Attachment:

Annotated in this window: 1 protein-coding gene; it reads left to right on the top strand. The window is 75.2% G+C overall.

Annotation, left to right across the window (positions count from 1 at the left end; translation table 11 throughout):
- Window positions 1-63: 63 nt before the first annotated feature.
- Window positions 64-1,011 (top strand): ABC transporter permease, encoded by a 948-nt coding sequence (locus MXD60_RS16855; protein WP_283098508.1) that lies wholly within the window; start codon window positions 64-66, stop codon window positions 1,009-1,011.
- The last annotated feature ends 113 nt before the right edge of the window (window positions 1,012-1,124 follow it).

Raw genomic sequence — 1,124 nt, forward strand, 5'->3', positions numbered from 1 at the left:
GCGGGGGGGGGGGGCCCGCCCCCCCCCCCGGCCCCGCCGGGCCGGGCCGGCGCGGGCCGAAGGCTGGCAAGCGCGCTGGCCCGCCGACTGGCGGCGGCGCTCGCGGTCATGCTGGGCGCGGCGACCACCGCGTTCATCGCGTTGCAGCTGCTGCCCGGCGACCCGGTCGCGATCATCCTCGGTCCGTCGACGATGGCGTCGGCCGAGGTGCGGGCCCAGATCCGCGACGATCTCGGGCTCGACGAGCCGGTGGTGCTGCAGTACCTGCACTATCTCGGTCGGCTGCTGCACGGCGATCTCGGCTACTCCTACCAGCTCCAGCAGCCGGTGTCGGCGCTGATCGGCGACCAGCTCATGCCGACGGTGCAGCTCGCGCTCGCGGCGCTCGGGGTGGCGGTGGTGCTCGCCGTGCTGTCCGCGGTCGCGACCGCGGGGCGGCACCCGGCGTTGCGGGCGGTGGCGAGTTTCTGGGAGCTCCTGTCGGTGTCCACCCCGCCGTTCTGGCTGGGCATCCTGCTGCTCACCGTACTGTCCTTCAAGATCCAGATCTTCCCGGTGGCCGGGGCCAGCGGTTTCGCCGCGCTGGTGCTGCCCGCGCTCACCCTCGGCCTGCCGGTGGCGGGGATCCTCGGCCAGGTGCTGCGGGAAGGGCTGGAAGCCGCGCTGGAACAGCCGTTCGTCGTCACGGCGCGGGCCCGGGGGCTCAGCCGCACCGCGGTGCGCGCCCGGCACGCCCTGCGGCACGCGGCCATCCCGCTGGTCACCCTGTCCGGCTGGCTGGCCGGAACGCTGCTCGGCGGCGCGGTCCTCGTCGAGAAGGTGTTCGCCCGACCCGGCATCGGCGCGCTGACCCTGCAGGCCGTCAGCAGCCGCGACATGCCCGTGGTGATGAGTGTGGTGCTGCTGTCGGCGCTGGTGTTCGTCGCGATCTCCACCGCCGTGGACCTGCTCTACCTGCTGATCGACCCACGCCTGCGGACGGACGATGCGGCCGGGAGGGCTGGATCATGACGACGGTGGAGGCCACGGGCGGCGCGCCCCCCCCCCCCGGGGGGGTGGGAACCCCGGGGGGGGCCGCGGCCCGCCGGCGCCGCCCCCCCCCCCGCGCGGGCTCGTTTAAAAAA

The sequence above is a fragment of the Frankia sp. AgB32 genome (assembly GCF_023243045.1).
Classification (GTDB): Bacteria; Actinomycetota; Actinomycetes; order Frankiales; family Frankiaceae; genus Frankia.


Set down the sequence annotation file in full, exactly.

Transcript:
Annotated in this window: 1 protein-coding gene; it reads left to right on the top strand. The window is 75.2% G+C overall.

Annotation, left to right across the window (positions count from 1 at the left end; translation table 11 throughout):
- Window positions 1-63: 63 nt before the first annotated feature.
- Window positions 64-1,011 (top strand): ABC transporter permease, encoded by a 948-nt coding sequence (locus MXD60_RS16855; protein WP_283098508.1) that lies wholly within the window; start codon window positions 64-66, stop codon window positions 1,009-1,011.
- The last annotated feature ends 113 nt before the right edge of the window (window positions 1,012-1,124 follow it).

Raw genomic sequence — 1,124 nt, forward strand, 5'->3', positions numbered from 1 at the left:
GCGGGGGGGGGGGGCCCGCCCCCCCCCCCGGCCCCGCCGGGCCGGGCCGGCGCGGGCCGAAGGCTGGCAAGCGCGCTGGCCCGCCGACTGGCGGCGGCGCTCGCGGTCATGCTGGGCGCGGCGACCACCGCGTTCATCGCGTTGCAGCTGCTGCCCGGCGACCCGGTCGCGATCATCCTCGGTCCGTCGACGATGGCGTCGGCCGAGGTGCGGGCCCAGATCCGCGACGATCTCGGGCTCGACGAGCCGGTGGTGCTGCAGTACCTGCACTATCTCGGTCGGCTGCTGCACGGCGATCTCGGCTACTCCTACCAGCTCCAGCAGCCGGTGTCGGCGCTGATCGGCGACCAGCTCATGCCGACGGTGCAGCTCGCGCTCGCGGCGCTCGGGGTGGCGGTGGTGCTCGCCGTGCTGTCCGCGGTCGCGACCGCGGGGCGGCACCCGGCGTTGCGGGCGGTGGCGAGTTTCTGGGAGCTCCTGTCGGTGTCCACCCCGCCGTTCTGGCTGGGCATCCTGCTGCTCACCGTACTGTCCTTCAAGATCCAGATCTTCCCGGTGGCCGGGGCCAGCGGTTTCGCCGCGCTGGTGCTGCCCGCGCTCACCCTCGGCCTGCCGGTGGCGGGGATCCTCGGCCAGGTGCTGCGGGAAGGGCTGGAAGCCGCGCTGGAACAGCCGTTCGTCGTCACGGCGCGGGCCCGGGGGCTCAGCCGCACCGCGGTGCGCGCCCGGCACGCCCTGCGGCACGCGGCCATCCCGCTGGTCACCCTGTCCGGCTGGCTGGCCGGAACGCTGCTCGGCGGCGCGGTCCTCGTCGAGAAGGTGTTCGCCCGACCCGGCATCGGCGCGCTGACCCTGCAGGCCGTCAGCAGCCGCGACATGCCCGTGGTGATGAGTGTGGTGCTGCTGTCGGCGCTGGTGTTCGTCGCGATCTCCACCGCCGTGGACCTGCTCTACCTGCTGATCGACCCACGCCTGCGGACGGACGATGCGGCCGGGAGGGCTGGATCATGACGACGGTGGAGGCCACGGGCGGCGCGCCCCCCCCCCCCGGGGGGGTGGGAACCCCGGGGGGGGCCGCGGCCCGCCGGCGCCGCCCCCCCCCCCGCGCGGGCTCGTTTAAAAAA

The sequence above is a fragment of the Frankia sp. AgB32 genome (assembly GCF_023243045.1).
Classification (GTDB): Bacteria; Actinomycetota; Actinomycetes; order Frankiales; family Frankiaceae; genus Frankia.